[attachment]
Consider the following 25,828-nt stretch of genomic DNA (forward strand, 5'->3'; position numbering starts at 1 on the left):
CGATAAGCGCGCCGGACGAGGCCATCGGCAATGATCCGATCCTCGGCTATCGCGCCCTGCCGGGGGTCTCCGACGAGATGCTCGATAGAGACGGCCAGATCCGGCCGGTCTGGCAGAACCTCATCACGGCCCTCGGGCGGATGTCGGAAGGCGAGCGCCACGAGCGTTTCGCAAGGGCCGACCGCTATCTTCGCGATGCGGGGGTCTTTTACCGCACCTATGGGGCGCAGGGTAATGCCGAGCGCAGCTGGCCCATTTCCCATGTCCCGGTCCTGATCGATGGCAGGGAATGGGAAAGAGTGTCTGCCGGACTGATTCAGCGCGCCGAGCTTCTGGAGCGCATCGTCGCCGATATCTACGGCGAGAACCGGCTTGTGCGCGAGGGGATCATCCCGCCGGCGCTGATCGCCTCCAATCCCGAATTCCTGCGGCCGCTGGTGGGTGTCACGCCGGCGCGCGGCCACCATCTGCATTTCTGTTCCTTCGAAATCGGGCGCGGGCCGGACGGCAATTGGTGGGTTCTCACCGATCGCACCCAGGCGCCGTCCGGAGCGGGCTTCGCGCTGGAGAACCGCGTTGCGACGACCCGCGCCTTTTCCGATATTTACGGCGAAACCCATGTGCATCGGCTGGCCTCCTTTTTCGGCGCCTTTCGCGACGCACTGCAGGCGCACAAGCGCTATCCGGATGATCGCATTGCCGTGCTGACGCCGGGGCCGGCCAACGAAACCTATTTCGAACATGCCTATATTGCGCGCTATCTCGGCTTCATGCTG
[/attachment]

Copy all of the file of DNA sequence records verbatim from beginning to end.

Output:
Consider the following 25,828-nt stretch of genomic DNA (forward strand, 5'->3'; position numbering starts at 1 on the left):
CGATAAGCGCGCCGGACGAGGCCATCGGCAATGATCCGATCCTCGGCTATCGCGCCCTGCCGGGGGTCTCCGACGAGATGCTCGATAGAGACGGCCAGATCCGGCCGGTCTGGCAGAACCTCATCACGGCCCTCGGGCGGATGTCGGAAGGCGAGCGCCACGAGCGTTTCGCAAGGGCCGACCGCTATCTTCGCGATGCGGGGGTCTTTTACCGCACCTATGGGGCGCAGGGTAATGCCGAGCGCAGCTGGCCCATTTCCCATGTCCCGGTCCTGATCGATGGCAGGGAATGGGAAAGAGTGTCTGCCGGACTGATTCAGCGCGCCGAGCTTCTGGAGCGCATCGTCGCCGATATCTACGGCGAGAACCGGCTTGTGCGCGAGGGGATCATCCCGCCGGCGCTGATCGCCTCCAATCCCGAATTCCTGCGGCCGCTGGTGGGTGTCACGCCGGCGCGCGGCCACCATCTGCATTTCTGTTCCTTCGAAATCGGGCGCGGGCCGGACGGCAATTGGTGGGTTCTCACCGATCGCACCCAGGCGCCGTCCGGAGCGGGCTTCGCGCTGGAGAACCGCGTTGCGACGACCCGCGCCTTTTCCGATATTTACGGCGAAACCCATGTGCATCGGCTGGCCTCCTTTTTCGGCGCCTTTCGCGACGCACTGCAGGCGCACAAGCGCTATCCGGATGATCGCATTGCCGTGCTGACGCCGGGGCCGGCCAACGAAACCTATTTCGAACATGCCTATATTGCGCGCTATCTCGGCTTCATGCTG